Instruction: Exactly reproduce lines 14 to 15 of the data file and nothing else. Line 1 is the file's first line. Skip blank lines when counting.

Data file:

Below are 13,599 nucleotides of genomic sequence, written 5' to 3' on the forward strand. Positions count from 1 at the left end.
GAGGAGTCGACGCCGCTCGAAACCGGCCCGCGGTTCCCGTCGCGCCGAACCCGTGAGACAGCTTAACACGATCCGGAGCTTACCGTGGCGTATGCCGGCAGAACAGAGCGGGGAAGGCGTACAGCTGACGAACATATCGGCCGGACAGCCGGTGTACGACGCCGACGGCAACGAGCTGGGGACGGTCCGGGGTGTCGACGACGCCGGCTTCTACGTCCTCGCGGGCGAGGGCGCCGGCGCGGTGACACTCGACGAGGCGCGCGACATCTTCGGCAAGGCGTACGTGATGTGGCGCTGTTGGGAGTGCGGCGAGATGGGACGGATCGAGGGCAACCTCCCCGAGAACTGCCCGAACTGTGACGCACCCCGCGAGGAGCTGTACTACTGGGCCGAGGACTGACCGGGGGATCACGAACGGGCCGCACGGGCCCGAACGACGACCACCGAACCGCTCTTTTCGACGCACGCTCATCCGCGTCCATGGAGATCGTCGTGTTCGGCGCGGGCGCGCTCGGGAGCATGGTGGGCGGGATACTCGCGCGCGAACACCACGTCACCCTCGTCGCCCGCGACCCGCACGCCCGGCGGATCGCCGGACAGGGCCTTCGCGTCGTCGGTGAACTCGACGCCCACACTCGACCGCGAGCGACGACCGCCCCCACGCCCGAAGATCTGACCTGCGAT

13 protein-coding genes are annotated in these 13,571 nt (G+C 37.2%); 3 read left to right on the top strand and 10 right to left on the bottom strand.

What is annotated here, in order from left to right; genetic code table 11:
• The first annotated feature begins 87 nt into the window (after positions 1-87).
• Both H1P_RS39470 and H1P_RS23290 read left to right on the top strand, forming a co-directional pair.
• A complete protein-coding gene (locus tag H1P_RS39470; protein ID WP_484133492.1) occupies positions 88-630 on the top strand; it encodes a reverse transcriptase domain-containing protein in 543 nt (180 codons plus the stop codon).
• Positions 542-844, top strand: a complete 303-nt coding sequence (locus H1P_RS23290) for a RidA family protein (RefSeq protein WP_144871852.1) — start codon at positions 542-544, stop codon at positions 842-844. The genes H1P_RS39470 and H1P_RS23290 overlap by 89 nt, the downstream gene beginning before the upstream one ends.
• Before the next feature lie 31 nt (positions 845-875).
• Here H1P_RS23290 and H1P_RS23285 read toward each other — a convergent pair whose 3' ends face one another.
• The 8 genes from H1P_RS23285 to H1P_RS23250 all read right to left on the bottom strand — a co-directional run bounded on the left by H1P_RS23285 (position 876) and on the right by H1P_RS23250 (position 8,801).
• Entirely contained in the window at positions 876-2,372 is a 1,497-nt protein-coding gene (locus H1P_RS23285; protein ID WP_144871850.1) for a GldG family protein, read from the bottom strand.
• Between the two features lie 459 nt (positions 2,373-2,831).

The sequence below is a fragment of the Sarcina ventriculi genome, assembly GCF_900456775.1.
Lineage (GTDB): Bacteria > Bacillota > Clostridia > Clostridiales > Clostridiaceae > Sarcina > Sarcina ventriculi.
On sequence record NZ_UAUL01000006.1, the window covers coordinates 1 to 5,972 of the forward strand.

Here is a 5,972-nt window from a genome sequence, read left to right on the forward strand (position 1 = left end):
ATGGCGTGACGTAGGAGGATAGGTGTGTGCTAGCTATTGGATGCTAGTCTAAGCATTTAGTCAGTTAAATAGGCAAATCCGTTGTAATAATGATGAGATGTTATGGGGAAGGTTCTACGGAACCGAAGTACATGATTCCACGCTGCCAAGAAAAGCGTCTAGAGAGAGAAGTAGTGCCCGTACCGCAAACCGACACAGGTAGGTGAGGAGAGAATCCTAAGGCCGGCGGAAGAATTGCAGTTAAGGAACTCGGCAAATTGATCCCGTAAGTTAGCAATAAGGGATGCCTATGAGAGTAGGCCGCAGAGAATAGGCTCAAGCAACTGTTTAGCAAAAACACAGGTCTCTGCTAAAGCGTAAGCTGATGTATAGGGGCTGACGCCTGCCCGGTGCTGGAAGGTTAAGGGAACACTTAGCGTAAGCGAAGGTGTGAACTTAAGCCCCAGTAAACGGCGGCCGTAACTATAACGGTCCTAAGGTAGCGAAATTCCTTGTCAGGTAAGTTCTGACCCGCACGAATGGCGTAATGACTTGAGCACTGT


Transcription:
The sequence below is a fragment of the Sarcina ventriculi genome, assembly GCF_900456775.1.
Lineage (GTDB): Bacteria > Bacillota > Clostridia > Clostridiales > Clostridiaceae > Sarcina > Sarcina ventriculi.